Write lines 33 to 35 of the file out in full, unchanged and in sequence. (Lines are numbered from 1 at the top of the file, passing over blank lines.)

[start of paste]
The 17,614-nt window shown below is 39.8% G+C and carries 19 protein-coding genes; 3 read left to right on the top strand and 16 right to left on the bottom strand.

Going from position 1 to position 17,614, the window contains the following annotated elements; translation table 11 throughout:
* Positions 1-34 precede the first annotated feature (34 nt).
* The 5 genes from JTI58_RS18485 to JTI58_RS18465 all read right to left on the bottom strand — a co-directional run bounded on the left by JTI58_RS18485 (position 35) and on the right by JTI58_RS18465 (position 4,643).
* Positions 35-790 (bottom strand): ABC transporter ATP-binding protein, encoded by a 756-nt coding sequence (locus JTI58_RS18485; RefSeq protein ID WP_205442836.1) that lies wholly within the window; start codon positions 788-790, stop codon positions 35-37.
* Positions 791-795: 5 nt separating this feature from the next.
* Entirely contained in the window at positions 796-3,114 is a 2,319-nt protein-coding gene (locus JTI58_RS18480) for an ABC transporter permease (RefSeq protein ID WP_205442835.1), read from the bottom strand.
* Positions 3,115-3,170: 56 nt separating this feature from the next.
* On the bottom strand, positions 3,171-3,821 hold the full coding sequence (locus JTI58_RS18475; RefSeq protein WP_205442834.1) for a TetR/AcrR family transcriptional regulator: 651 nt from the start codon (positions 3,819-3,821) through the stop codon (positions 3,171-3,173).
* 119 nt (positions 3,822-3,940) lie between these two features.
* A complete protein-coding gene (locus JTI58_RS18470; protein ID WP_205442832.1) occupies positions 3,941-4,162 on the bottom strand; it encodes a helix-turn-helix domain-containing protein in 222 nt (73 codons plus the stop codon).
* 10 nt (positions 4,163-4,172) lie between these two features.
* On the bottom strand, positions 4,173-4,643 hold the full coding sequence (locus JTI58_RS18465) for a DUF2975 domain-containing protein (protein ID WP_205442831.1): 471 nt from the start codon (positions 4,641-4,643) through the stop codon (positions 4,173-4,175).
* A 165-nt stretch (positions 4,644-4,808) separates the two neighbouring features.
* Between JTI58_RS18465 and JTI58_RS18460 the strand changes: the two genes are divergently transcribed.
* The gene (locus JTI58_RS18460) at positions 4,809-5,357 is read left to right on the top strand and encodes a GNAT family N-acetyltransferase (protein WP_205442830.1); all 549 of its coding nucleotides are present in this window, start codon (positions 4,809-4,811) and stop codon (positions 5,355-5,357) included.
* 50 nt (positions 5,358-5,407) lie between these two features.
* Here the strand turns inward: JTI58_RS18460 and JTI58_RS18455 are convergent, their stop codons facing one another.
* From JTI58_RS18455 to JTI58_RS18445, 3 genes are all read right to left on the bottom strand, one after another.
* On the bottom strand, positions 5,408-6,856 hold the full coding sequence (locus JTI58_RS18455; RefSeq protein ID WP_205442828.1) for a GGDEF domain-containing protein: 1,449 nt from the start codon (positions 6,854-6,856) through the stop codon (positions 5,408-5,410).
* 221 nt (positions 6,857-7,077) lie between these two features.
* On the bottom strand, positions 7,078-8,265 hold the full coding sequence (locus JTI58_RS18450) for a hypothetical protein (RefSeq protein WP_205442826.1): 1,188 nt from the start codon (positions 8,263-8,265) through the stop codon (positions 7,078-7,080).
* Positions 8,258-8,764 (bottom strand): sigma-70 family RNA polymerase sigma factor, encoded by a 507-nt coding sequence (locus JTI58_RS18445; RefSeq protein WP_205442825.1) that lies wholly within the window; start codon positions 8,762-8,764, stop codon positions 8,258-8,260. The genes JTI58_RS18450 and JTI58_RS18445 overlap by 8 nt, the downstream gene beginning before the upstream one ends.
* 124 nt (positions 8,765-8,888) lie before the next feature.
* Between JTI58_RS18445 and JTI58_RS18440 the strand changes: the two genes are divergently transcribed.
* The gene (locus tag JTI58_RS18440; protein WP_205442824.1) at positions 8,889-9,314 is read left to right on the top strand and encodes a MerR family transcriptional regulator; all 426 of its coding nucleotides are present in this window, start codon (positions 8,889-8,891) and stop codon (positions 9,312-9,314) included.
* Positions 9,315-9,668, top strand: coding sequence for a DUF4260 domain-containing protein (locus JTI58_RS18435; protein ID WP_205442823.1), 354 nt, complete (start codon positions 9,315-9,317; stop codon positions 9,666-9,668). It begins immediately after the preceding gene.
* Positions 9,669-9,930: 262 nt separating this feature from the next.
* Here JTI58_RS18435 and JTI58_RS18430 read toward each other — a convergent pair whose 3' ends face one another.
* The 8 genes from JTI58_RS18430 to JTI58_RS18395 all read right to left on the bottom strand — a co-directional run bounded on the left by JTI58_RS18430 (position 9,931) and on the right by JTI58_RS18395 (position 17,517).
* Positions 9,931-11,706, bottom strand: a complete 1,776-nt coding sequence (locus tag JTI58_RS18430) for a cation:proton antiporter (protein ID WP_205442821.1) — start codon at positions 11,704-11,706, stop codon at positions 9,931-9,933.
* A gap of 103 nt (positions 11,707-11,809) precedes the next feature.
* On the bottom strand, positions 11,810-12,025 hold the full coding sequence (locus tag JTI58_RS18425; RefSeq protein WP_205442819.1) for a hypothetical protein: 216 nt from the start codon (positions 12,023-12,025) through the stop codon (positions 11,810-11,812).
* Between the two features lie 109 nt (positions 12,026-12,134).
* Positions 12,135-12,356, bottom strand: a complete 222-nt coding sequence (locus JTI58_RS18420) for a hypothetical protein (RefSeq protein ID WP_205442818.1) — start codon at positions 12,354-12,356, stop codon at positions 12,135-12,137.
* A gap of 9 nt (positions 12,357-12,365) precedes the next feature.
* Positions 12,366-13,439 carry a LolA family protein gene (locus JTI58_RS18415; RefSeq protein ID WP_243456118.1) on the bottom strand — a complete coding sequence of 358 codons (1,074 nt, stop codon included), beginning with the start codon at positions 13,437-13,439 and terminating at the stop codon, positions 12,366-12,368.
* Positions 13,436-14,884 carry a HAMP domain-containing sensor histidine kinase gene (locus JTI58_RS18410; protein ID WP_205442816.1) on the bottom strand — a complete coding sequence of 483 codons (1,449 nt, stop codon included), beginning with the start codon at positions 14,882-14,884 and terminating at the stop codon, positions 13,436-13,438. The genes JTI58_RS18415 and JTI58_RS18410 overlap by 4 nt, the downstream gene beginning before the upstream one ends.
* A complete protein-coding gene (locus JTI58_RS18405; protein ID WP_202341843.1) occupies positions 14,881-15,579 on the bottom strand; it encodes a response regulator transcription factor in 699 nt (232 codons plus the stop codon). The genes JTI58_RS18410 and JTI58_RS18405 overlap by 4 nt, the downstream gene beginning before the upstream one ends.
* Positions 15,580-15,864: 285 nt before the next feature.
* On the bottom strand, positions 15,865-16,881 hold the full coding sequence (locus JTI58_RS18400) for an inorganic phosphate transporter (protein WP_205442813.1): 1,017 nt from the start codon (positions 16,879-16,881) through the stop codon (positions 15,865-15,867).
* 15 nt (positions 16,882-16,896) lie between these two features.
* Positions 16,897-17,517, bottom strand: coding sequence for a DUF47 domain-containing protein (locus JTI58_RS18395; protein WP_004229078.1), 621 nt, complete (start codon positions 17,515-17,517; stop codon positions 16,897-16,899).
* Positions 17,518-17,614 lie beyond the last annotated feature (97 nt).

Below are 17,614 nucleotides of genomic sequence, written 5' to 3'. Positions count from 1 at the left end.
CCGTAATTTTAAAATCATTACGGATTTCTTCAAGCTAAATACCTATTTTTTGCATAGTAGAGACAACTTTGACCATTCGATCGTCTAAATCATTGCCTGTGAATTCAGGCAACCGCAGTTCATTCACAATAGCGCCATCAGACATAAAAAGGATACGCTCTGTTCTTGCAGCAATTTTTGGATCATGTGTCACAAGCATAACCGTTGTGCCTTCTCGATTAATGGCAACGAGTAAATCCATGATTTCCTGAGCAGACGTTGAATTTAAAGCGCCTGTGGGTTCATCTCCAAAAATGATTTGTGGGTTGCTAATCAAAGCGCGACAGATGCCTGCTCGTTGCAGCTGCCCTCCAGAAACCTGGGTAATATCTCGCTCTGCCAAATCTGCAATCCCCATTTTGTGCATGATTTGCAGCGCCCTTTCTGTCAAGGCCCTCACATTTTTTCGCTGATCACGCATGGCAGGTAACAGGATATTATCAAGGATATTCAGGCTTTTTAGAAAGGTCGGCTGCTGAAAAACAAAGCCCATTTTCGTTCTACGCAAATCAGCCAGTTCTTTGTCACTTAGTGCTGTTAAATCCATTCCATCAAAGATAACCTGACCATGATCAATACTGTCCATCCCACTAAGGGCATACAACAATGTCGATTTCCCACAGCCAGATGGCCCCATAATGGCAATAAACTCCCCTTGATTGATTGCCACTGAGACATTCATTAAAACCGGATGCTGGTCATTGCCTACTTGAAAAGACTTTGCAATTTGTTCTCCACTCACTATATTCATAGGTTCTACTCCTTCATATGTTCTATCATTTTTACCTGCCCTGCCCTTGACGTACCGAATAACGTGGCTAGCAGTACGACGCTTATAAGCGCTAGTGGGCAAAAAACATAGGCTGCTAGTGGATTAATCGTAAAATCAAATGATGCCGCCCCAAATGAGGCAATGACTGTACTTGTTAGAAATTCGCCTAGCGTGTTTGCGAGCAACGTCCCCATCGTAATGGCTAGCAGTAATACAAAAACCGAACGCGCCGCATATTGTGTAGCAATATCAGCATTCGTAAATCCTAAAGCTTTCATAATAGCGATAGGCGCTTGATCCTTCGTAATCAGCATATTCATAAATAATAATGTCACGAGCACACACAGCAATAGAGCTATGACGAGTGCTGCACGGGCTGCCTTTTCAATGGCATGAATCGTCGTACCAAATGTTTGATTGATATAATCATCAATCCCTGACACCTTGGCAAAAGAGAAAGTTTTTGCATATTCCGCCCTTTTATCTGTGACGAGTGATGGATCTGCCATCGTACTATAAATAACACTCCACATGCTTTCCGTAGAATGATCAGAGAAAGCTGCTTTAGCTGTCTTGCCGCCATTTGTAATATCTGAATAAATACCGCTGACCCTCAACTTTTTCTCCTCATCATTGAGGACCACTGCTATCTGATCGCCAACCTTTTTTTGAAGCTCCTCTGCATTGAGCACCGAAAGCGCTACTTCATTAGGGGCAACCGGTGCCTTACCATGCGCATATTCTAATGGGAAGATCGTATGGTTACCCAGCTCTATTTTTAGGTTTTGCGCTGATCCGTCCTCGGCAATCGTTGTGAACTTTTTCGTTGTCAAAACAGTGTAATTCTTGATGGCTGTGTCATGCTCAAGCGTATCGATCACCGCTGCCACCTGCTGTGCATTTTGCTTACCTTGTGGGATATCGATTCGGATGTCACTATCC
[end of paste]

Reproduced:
* On the bottom strand, positions 11,810-12,025 hold the full coding sequence (locus tag JTI58_RS18425; RefSeq protein WP_205442819.1) for a hypothetical protein: 216 nt from the start codon (positions 12,023-12,025) through the stop codon (positions 11,810-11,812).
* Between the two features lie 109 nt (positions 12,026-12,134).
* Positions 12,135-12,356, bottom strand: a complete 222-nt coding sequence (locus JTI58_RS18420) for a hypothetical protein (RefSeq protein ID WP_205442818.1) — start codon at positions 12,354-12,356, stop codon at positions 12,135-12,137.